March 04, 2003

Blimey, They Have No Table

Blimey, They Have No Table Manners!

Provocative read courtesy of Simon Schama writing in the New Yorker on Euro perceptions of the U.S.:

During the Jacksonian period:

"The hallmark of Jacksonian America seemed to be a beastly indifference to manners, the symptom of a society where considerateness to others was a poor second to the immediate satisfaction of personal wants. The conduct of Americans at dinner said it all. They wolfed down their food, cramming corn bread into their sloppy maws during meals that were devoured in silence, punctuated only by slurps, grunts, scraping knives, and hacking coughs. (All those cigars.) At the Plate House, in the business district of New York, the naval captain and travel writer Basil Hall was astonished by the speed at which the corned beef arrived and then by the even greater speed at which it was demolished: “We were not in the house above twenty minutes, but we sat out two sets of company at least.” Only the boy waiters yelling orders at the kitchen broke the quiet. The lack of polite conversation suggested the melancholy and dispiriting monotony of American life, on which almost all the early reporters commented. Tocqueville explained the apparent paradox of anxiety amid prosperity as the result of the relentless obligation to be forever Up and Doing."

And post-WWII, contra the conventional wisdom that all Europeans were besides themselves with gratitude when the U.S. help reconstruct the Continent with the Marshall Plan:

"The charge that the United States was imposing its cultural habits on the prostrate body of war-torn Europe returned with even more force after 1945. Americans thought of the Marshall Plan (together with the forgiveness of French debts) as an exercise in wise altruism; European leaders like de Gaulle bristled with suspicion at the patronizing weight of the program. Complaints against Coca-Colonization, the mantra of the anti-globalizers, were already in full cry in the nineteen-fifties. But as Arthur Koestler, who bowed to no one in his loathing of “cellophane-wrapped bread, processed towns of cement and glass . . . the Organization Man and the Readers’ Digest,” put it in 1951, “Who coerced us into buying all this? The United States do not rule Europe as the British ruled India; they waged no Opium War to force their revolting ‘Coke’ down our throats. Europe bought the whole package because Europe wanted it.”

And, getting to issues rising to the fore today with Iraq the catalyst:

"Yet somehow, in the present crisis, American democracy has let itself be represented as American despotism. Some in the European antiwar movement see the whole bundle of American values—consumer capitalism, a free market for information, an open electoral system—as having been imposed rather than chosen."

In other words, anti-americanism today is based on sentiments well beyond an argument about whether inspectors should have a couple more months in the spring season to ferret about various nooks and crannies for WMD stockpiles. Which gets to the Krauthammer point that the French, it appears, are beginning to oppose the U.S., not any more on the merits of the Iraq issue, but rather with the hope of representing another major force in world politics that defines itself by its opposition to the American hegemon.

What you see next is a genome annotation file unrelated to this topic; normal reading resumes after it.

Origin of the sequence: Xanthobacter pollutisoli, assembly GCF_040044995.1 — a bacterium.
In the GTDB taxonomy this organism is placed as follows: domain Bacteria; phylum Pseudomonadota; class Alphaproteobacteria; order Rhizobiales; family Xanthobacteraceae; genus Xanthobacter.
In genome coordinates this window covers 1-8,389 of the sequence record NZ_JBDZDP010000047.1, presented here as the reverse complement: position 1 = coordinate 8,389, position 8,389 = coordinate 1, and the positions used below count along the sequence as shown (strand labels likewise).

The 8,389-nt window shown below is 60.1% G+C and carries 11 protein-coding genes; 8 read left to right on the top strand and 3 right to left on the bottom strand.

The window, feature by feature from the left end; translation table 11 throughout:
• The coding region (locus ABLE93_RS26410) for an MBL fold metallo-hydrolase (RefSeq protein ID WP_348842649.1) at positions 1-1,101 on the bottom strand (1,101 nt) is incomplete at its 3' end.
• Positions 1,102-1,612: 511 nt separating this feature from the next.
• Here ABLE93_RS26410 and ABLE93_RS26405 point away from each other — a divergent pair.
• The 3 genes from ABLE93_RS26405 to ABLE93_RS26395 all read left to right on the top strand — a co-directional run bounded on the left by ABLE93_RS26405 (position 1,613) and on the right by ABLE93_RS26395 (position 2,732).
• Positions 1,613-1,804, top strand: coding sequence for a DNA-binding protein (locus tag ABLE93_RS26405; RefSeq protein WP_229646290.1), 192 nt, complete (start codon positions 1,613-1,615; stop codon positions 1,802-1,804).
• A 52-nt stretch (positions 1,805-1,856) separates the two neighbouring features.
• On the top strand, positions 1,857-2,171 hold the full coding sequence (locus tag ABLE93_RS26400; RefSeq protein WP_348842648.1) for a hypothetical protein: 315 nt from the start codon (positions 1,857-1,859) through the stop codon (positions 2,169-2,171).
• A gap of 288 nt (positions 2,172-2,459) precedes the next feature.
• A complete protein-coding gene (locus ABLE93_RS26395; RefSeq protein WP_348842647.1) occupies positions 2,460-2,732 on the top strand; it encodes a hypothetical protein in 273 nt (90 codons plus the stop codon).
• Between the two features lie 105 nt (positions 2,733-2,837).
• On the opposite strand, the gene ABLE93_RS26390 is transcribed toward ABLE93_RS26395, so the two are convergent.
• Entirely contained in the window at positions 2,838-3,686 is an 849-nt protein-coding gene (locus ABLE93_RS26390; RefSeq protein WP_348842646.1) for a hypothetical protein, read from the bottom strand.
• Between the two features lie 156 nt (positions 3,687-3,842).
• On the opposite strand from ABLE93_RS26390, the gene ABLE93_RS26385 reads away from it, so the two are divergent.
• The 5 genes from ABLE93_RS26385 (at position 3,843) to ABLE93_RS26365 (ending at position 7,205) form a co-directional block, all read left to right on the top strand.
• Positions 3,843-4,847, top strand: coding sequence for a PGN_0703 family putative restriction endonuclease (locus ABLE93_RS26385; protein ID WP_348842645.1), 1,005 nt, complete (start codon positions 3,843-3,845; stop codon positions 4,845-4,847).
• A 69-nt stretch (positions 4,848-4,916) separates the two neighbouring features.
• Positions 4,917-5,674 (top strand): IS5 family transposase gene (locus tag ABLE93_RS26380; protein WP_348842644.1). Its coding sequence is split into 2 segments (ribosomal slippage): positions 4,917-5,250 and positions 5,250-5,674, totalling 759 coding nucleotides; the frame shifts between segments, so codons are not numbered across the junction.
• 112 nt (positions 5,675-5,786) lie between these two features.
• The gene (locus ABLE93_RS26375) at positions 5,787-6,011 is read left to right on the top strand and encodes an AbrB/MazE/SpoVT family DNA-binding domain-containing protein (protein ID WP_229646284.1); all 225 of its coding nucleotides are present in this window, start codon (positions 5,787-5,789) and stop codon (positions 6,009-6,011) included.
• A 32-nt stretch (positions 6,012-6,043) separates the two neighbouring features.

I wager that, despite all the hurdles coalescing recently (the Turkish vote against U.S. troops, the evasive "Middle Six" at the UNSC, massive popular opposition in certain countries to the war, Franco-Russian threats of veto brandishing, a cornered Saddam feigning "cooperation" regarding the al-Samouds, and so on--the U.S. stance will be vindicated.

Not because of some divine, innate correctness in the U.S. stance. But because of all the arguments you have heard, seemingly ad infinitum already. Because Saddam is loathed by his populace, has proven himself a criminal leader by his use of terrifying chemical weapons against his own civilians, has started two wars against his neighbors, has avaricious appetites to acquire more WMD, and cannot effectively be contained because of his easy resort to evasion mastered over a decade plus. Further, and perhaps most important, there is the post-9/11 notion of preemption, if not prevention (important doctrinal nuances that need to be further fleshed out by the current Administration), which people like Tony Blair, Jose Aznar and Dubya get. In the interest of the security of millions of civilians worldwide (particularly those located in massive metropolises), rulers who have proven their barbarism in the past, and refuse to give up their WMD, shall be forcibly disarmed. We simply can't afford to wait around for another nasty surprise that dwarfs 9/11. Pacifism in the face of such threats becomes its own fanaticism (a noxious masochistic variant).

As Dubya is increasingly indicating, Saddam's time has come. He has met a U.S. President who will no longer flinch. Let's instead start focusing on minimizing casualties on all sides during the impending conflict. And then on ensuring a viable, post-conflict Iraq that is federated but retains its territorial integrity. And the best means to ensure mitigation of revanchist killings and other assorted score-settling in the chaotic aftermath of the war.

Posted by Gregory at March 4, 2003 01:39 PM
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